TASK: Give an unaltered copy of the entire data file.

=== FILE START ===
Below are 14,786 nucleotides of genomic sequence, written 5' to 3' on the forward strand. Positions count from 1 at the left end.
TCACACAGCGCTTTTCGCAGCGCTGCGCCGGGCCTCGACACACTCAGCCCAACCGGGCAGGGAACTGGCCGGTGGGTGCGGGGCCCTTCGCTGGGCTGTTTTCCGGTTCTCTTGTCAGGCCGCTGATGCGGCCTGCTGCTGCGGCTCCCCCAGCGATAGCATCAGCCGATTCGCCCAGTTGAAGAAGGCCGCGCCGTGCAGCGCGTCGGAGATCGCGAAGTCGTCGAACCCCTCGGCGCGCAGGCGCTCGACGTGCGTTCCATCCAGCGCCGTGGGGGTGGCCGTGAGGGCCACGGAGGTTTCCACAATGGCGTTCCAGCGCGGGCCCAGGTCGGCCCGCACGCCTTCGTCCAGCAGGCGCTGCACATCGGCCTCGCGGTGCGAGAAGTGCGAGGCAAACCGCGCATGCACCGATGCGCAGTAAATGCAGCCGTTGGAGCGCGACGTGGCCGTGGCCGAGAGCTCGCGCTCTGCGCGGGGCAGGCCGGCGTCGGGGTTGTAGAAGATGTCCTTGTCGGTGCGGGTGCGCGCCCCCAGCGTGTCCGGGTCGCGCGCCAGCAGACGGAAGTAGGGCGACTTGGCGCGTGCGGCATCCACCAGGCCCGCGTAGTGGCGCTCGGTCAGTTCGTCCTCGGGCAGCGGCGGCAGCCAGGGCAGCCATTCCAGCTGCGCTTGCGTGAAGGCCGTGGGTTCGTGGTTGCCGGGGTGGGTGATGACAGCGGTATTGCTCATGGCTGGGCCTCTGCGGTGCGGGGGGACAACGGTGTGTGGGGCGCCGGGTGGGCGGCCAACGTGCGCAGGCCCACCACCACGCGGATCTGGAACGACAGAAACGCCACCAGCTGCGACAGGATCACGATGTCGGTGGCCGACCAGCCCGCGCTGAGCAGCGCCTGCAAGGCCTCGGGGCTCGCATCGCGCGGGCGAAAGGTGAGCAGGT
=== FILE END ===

Below are 14,786 nucleotides of genomic sequence, written 5' to 3' on the forward strand. Positions count from 1 at the left end.
TCACACAGCGCTTTTCGCAGCGCTGCGCCGGGCCTCGACACACTCAGCCCAACCGGGCAGGGAACTGGCCGGTGGGTGCGGGGCCCTTCGCTGGGCTGTTTTCCGGTTCTCTTGTCAGGCCGCTGATGCGGCCTGCTGCTGCGGCTCCCCCAGCGATAGCATCAGCCGATTCGCCCAGTTGAAGAAGGCCGCGCCGTGCAGCGCGTCGGAGATCGCGAAGTCGTCGAACCCCTCGGCGCGCAGGCGCTCGACGTGCGTTCCATCCAGCGCCGTGGGGGTGGCCGTGAGGGCCACGGAGGTTTCCACAATGGCGTTCCAGCGCGGGCCCAGGTCGGCCCGCACGCCTTCGTCCAGCAGGCGCTGCACATCGGCCTCGCGGTGCGAGAAGTGCGAGGCAAACCGCGCATGCACCGATGCGCAGTAAATGCAGCCGTTGGAGCGCGACGTGGCCGTGGCCGAGAGCTCGCGCTCTGCGCGGGGCAGGCCGGCGTCGGGGTTGTAGAAGATGTCCTTGTCGGTGCGGGTGCGCGCCCCCAGCGTGTCCGGGTCGCGCGCCAGCAGACGGAAGTAGGGCGACTTGGCGCGTGCGGCATCCACCAGGCCCGCGTAGTGGCGCTCGGTCAGTTCGTCCTCGGGCAGCGGCGGCAGCCAGGGCAGCCATTCCAGCTGCGCTTGCGTGAAGGCCGTGGGTTCGTGGTTGCCGGGGTGGGTGATGACAGCGGTATTGCTCATGGCTGGGCCTCTGCGGTGCGGGGGGACAACGGTGTGTGGGGCGCCGGGTGGGCGGCCAACGTGCGCAGGCCCACCACCACGCGGATCTGGAACGACAGAAACGCCACCAGCTGCGACAGGATCACGATGTCGGTGGCCGACCAGCCCGCGCTGAGCAGCGCCTGCAAGGCCTCGGGGCTCGCATCGCGCGGGCGAAAGGTGAGCAGGT